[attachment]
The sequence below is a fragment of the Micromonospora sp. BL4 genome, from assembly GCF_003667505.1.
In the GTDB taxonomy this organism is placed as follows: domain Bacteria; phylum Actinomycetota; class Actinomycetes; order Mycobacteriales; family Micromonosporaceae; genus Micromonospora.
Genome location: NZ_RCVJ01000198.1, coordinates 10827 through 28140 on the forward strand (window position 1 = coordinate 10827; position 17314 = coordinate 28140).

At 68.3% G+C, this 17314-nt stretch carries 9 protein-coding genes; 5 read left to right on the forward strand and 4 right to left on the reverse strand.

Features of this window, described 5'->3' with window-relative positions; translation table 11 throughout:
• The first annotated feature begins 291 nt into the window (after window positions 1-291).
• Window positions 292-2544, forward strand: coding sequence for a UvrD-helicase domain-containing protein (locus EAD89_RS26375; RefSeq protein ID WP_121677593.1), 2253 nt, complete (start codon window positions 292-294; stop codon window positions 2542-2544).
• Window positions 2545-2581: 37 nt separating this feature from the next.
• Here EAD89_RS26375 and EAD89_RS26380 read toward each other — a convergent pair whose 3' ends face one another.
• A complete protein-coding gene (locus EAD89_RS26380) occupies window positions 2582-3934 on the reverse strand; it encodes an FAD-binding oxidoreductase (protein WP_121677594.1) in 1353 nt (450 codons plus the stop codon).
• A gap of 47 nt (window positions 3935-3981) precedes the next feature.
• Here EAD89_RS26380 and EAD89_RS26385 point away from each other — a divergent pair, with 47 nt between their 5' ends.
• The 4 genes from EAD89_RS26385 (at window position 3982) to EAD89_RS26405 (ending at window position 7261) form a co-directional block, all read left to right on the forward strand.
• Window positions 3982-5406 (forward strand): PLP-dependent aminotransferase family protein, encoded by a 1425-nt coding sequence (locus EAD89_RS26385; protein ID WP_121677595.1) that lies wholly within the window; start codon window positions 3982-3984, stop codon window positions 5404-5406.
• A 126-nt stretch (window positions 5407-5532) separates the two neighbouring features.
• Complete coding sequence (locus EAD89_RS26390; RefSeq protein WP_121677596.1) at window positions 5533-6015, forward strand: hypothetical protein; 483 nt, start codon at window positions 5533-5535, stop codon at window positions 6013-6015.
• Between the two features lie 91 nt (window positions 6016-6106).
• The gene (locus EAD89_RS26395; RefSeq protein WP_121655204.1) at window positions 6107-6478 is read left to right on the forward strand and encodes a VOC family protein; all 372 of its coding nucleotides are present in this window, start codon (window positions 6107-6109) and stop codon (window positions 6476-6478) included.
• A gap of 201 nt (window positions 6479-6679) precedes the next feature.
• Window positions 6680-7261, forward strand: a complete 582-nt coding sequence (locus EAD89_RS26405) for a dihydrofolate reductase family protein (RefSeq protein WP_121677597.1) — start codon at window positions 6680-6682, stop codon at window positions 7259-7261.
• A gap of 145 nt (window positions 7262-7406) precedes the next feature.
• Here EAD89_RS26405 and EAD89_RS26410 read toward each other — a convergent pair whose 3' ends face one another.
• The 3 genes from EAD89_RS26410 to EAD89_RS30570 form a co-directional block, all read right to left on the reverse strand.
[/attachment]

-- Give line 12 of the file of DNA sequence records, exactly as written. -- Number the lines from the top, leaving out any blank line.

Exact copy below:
• Here EAD89_RS26380 and EAD89_RS26385 point away from each other — a divergent pair, with 47 nt between their 5' ends.